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Selling Smarter In 2009 And Beyond With Remote Selling
 

Selling Smarter In 2009 And Beyond With Remote Selling

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This new IDC executive brief explores the use of Web conferencing to facilitate the sales process. From customer prospecting to retention, online meetings can enable instant product demos, ad hoc ...

This new IDC executive brief explores the use of Web conferencing to facilitate the sales process. From customer prospecting to retention, online meetings can enable instant product demos, ad hoc contract collaboration, product training and much more.

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    Selling Smarter In 2009 And Beyond With Remote Selling Selling Smarter In 2009 And Beyond With Remote Selling Document Transcript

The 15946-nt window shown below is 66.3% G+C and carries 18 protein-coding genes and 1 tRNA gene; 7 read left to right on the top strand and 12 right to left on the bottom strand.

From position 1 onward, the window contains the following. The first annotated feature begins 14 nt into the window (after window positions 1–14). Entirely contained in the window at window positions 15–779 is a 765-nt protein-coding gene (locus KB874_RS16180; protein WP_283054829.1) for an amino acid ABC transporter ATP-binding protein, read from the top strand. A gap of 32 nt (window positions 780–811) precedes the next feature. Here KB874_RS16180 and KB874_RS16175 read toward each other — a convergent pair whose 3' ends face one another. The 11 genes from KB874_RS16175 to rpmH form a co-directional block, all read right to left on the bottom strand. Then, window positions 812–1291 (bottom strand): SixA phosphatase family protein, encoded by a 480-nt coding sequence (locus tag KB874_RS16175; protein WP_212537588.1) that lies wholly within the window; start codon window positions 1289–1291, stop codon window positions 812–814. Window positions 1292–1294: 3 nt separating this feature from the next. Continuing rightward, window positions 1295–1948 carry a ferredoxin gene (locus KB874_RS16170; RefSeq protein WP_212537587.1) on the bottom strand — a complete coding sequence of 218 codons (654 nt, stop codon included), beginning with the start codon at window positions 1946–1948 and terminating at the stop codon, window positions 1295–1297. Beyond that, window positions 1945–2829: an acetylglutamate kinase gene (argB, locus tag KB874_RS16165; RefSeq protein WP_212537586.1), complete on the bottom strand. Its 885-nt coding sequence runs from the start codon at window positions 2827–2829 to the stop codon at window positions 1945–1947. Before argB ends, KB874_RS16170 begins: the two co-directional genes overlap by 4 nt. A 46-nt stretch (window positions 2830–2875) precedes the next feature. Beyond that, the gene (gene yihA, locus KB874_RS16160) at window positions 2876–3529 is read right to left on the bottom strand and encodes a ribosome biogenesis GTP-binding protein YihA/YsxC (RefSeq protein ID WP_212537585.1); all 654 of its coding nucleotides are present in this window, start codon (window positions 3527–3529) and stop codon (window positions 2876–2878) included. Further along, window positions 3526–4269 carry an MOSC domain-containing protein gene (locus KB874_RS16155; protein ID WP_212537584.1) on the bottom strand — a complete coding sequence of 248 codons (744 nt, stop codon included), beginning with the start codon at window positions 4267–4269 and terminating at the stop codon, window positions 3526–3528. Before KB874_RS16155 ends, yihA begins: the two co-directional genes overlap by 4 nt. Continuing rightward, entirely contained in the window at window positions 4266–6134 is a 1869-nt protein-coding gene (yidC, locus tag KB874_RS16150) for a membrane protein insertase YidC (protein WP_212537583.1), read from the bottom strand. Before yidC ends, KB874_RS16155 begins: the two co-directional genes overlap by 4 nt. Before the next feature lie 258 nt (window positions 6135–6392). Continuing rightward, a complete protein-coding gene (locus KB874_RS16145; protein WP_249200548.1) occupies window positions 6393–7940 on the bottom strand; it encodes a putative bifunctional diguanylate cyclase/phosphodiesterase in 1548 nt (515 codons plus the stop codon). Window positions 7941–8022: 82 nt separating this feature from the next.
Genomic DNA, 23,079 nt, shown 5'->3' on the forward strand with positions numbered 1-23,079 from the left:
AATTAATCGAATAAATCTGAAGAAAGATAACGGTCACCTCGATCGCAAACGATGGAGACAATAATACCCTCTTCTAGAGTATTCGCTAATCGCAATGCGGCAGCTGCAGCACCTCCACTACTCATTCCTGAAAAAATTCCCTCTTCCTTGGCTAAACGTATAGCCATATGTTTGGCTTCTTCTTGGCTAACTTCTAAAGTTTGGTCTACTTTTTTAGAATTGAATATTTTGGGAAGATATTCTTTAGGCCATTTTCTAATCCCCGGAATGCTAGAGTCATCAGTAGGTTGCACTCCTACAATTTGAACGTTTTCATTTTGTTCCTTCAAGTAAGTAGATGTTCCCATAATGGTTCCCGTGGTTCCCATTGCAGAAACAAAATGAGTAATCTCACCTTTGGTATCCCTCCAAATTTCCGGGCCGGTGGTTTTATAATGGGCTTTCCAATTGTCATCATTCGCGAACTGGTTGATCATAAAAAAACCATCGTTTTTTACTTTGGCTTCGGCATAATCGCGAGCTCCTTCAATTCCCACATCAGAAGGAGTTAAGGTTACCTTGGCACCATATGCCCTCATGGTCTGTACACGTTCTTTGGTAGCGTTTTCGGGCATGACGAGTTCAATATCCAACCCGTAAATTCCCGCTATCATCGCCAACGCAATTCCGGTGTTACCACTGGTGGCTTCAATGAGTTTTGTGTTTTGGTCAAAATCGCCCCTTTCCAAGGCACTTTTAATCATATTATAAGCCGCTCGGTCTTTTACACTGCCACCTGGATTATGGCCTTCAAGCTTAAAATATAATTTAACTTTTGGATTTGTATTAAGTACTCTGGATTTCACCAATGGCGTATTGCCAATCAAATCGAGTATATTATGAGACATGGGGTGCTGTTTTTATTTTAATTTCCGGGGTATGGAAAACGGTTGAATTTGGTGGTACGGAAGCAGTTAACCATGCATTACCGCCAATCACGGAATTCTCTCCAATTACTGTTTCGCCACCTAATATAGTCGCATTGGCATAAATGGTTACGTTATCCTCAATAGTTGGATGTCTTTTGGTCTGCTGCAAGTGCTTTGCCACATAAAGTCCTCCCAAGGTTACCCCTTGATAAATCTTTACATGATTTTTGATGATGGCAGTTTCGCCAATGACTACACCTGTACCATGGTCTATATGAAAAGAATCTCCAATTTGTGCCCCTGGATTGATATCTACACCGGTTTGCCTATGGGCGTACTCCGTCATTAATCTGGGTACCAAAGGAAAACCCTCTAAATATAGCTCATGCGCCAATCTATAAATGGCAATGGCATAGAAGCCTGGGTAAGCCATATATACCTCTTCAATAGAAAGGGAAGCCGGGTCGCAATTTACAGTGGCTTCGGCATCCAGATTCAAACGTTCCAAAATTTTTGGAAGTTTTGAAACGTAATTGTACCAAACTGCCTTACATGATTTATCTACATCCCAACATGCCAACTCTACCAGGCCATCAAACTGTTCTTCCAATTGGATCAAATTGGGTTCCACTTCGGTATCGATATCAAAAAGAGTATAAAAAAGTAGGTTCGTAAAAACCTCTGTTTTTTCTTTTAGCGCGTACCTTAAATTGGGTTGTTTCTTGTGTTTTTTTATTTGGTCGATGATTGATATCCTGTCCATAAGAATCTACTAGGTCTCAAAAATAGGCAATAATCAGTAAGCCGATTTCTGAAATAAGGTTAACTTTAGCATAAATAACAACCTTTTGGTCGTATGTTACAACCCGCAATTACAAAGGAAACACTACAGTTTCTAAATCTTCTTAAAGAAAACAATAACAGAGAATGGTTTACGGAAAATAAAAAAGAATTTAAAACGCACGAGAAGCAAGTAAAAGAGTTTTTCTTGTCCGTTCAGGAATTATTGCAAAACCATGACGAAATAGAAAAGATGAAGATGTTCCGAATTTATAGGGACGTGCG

• www.idc.com I D C E X E C U T I V E B R I E F Selling Smarter in 2009 and F.508.935.4015 Beyond w ith Remote Selling May 2009 P.508.872.8200 Adapted from Winning the Midmarket: Cost-Effective Strategies to Improve Sales Performance by Lee Levitt, IDC #212165 Introduction Sales organizations face significant challenges selling cost- Global Headquarters: 5 Speen Street Framingham, MA 01701 USA effectively to businesses today, particularly in the midmarket. In many cases, using traditional face-to-face enterprise selling is simply too expensive and, more importantly, decreasingly welcomed by customers. Tighter sales budgets are restricting travel, while sales complexity increases and sales cycles lengthen. Sales organizations must do more with less — that is, boost sales efficiency and effectiveness with the right approach and the right tools. This Executive Brief examines market drivers behind the shift to a hybrid outside/inside sales approach and discusses the tools and practices needed to make inside selling more successful. What Midmarket Buyers Want The plain facts of life for sales organizations targeting the midmarket (defined as companies of 100–999 employees) are that buyers are fragmented and the revenue potential is smaller. Many sales organizations simply approach the midmarket as they would any other segment, too often reapplying the same traditional techniques they are accustomed to using — namely driving, flying, sitting in lobbies, and setting up and emphasizing face-to-face meetings with the goal of building rapport with the buyer. The habits of old, which rely on personal contact, simply do not work cost-effectively in the midmarket. The number of opportunities and prospects is simply too large. Sales managers must determine more effective and efficient methods to pursue opportunities and close business. According to IDC demand-side research, midmarket decision makers want relevant, accurate information delivered at the right time — more than they want face-to-face meetings. Moreover, salespeople calling on midmarket buyers are expected to be technical, whereas enterprise account managers are expected to be relationship focused. IDC_785